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Posted By:beauty1emj on: 7/17/2006 7:58:34 PM


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beauty1emj
Posts: 2

I feel like quiting
Posted: Monday, July 17, 2006 7:58:34 PM

I work at a very very busy salon. there are like over 30 chairs and a day spa it is just huge. so there are alot of people that work there as well.  it seems like every hair stylist dream salon.anyway we all rely on eachother to help out there because we are schduled with no room for mistake like they want us to do 30min haircuts that include consultaion shampoo cut and blow dry. and they want us to do hour and half cut and colors so we are constently booked. all they care about is being able to pay there rent at the salon which is $40,000 a month yes I know that is alot of money but each stylist brings in anywhere from $200-$800 a day so multiply that by 40 yea that is alot anyway so it takes me a little longer to do these services I like to do a good job and pamper my guest so when I need a shampoo or anything I dont get one I am constantly running like 30-45min behind and I just cant work that way  now you know what I said in the begining it is like a dream salon but I cant keep up I am stressed out all the time and I have talked to them about it and doesnt seem like they care. I have been doing hair for 6 years and I know what I am cabable of and I just cant do womens cuts in a half hour unless they have short hair and I cant keep doing this with out my team or coworkers help. what would you do??



kimtastic
Posts: 13

start renting!
Posted: Monday, July 17, 2006 9:31:15 PM
You should quit and start renting. You've been doing hair long enough that you've likely amassed a decent clientele. Start the process immediately by copying down client info whenever possible (this may have to be done in a very sneaky and unethical manner). Get your manager's license and liability insurance. An accountant is also helpful, because paying taxes on your own every three months is a pain in the butt. Rent is usually paid weekly. Depending on where you're located, expect to pay anywhere from $850-1000 a month for full-time rental (I live in Mpls, and this is standard here), usually broken down into weekly increments.

It's so worth it!!!! I was in your situation once--worked like a dog at supposedly high-end salon that wanted clients in and out in the time it takes someone to get a cut at Great Clips, all the while maintaining the farce that it was such a wonderful, creative place. In truth, we were all harried (excuse the pun, lol) and worn-out, with no time for creative license and little educational opportunity. Now I make my own hours, set my own prices, come and go as I please, schedule clients as I like, refuse to do services I'd rather not (no more forced mani/pedis!!), and am generally a happier, more content stylist.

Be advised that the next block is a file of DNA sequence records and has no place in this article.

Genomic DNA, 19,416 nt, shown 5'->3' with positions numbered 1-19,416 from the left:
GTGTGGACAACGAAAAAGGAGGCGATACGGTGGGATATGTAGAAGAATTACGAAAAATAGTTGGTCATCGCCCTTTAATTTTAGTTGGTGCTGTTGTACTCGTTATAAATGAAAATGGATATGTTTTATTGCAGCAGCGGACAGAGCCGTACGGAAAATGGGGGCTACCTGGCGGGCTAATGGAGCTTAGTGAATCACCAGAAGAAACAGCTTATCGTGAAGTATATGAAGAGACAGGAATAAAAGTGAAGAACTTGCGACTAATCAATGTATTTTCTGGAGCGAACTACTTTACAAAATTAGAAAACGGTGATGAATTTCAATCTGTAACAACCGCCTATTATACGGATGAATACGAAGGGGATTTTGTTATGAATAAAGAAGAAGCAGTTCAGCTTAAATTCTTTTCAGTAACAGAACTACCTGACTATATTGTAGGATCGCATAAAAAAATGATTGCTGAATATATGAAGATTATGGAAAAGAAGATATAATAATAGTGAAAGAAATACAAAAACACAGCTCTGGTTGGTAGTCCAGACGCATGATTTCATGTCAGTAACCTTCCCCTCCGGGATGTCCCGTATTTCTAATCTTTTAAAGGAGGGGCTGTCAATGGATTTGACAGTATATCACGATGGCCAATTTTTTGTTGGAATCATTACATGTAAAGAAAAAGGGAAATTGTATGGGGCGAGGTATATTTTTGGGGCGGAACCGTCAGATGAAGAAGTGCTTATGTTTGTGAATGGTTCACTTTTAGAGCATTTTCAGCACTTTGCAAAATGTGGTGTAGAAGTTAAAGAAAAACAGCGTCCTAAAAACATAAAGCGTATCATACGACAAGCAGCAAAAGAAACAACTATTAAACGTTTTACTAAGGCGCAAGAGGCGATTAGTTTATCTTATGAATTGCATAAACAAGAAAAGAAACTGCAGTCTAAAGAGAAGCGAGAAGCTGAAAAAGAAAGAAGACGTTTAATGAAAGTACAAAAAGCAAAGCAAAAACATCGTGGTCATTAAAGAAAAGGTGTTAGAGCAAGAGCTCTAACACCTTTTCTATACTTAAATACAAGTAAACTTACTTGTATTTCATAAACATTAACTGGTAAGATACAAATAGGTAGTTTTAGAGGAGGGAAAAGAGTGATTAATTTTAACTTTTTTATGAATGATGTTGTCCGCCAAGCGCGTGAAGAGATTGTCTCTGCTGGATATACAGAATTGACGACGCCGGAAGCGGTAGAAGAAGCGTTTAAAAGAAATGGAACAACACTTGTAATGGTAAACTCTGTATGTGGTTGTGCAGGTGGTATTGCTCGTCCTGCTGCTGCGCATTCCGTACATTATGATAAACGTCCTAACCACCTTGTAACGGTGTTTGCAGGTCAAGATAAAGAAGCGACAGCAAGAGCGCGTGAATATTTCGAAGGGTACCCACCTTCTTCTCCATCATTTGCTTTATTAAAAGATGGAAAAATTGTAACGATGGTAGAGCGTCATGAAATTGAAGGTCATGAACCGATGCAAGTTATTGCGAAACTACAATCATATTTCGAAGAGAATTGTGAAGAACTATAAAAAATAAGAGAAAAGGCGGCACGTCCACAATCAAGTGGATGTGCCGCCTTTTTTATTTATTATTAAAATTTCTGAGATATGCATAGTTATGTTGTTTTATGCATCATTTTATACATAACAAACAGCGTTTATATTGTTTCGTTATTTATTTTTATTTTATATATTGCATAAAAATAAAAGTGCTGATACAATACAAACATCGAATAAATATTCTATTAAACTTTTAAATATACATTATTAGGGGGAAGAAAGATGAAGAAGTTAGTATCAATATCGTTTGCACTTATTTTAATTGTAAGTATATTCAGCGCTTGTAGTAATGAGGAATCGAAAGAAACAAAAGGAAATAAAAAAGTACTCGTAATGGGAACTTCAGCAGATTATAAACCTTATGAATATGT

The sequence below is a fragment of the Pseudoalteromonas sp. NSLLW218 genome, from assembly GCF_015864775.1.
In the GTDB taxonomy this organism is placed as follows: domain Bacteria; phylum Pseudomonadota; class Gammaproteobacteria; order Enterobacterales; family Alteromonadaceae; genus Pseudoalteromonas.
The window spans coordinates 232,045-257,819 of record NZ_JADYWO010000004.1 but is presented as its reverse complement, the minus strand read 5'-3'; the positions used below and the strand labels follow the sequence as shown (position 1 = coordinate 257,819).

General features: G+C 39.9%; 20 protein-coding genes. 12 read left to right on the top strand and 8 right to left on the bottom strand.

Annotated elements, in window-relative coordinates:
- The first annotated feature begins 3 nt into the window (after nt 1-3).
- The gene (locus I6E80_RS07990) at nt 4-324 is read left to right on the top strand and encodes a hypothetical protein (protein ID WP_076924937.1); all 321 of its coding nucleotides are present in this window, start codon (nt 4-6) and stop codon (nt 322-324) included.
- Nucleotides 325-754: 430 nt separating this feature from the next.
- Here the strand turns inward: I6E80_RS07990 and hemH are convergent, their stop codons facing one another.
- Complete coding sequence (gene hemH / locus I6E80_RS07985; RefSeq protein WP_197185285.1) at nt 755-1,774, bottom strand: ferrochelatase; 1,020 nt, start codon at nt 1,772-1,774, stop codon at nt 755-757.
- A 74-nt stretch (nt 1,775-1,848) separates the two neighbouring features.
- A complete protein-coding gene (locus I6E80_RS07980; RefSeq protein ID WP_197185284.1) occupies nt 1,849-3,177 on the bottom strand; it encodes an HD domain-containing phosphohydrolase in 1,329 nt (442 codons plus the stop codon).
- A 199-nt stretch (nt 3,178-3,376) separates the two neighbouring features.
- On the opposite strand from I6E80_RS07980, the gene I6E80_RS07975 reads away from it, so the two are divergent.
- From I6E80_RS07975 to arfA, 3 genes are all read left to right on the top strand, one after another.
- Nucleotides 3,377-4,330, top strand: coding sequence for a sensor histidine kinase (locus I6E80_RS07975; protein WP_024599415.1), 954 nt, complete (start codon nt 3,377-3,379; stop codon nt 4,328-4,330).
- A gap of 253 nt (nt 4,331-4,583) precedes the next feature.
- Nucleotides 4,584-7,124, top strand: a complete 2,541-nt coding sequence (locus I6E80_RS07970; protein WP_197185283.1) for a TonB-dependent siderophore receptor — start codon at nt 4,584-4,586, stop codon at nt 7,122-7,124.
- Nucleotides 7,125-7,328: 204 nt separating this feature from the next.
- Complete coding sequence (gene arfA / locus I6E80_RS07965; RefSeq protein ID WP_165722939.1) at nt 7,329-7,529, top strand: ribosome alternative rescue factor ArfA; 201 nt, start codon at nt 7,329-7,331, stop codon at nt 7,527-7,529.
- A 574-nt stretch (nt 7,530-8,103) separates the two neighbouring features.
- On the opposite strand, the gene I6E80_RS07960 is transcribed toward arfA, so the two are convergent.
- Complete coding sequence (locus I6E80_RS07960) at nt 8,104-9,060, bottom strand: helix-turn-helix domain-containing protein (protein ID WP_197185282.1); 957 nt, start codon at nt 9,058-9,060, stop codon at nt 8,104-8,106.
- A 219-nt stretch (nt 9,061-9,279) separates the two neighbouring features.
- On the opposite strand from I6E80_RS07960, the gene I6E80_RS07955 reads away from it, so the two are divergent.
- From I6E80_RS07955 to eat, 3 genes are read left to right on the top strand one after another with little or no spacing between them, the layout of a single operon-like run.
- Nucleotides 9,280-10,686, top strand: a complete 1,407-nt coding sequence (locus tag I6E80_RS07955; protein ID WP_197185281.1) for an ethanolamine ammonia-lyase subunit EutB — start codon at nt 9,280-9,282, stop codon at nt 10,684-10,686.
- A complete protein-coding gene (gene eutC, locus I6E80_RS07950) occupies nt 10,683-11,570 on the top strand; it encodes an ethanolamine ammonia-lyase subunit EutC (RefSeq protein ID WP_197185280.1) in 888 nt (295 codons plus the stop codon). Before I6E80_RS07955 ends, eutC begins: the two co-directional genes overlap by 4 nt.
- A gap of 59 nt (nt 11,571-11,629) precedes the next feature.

Sometimes this transition can be made more difficult by a non-compete contract and a hostile atmosphere. Salon owners often feel as if they OWN your clients and will do everything in their power to retain them once you leave--even threatening lawsuits if you attempt contact. This is bull. Yes, I understand that the salon owner/salon may have been the conduit through which you obtained your clients, but it was YOU who retained them. Trust me, once you start renting, it is difficult to fathom going back to commission.

Hang in there! Even if you don't rent, you should definetly consider finding a different salon. We got into this business because we wanted to have a fun, rewarding career, right?

beauty1emj
Posts: 2

Thank you
Posted: Tuesday, July 18, 2006 6:10:13 AM

Thank you Thank you!!!! You totally understand me!!  That is a great plan I never would have thought of that

yea so I live in Rochester MN so guess where I work lol.  if you dont here is a guess it is a top 200 salon and in the mall.  sounds like you worked there lol lol.   Thank you again!



kimtastic
Posts: 13

hmm.
Posted: Tuesday, July 18, 2006 7:42:41 AM
Rocco's? It's the only upscale local chain (besides Aveda/Juut) I can think of that also offers spa services? Does Regis have a day spa?

Anyway, no. My salon was privately owned and VERY upscale (we're talking haircuts STARTED at $50). At the time, I lacked the confidence and the training to deliver what I thought were worthy cuts (they only apprenticed me for about 3 months, and the advanced in-salon training was spotty at best). When I quit, I went to work for a smaller, more accessible, family-friendly (but still non-chain)salon and really took off. I paid out of my own pocket for some advanced training here and there, went to shows, took classes at shows, etc. After about a year and a half, I started renting at a salon that's only a block from my apartment, and most of my clientele followed. Walk-ins are still decent.

I highly recommend it! Startup can be a pain in the butt, but it's so worth it.

Glad to help. :)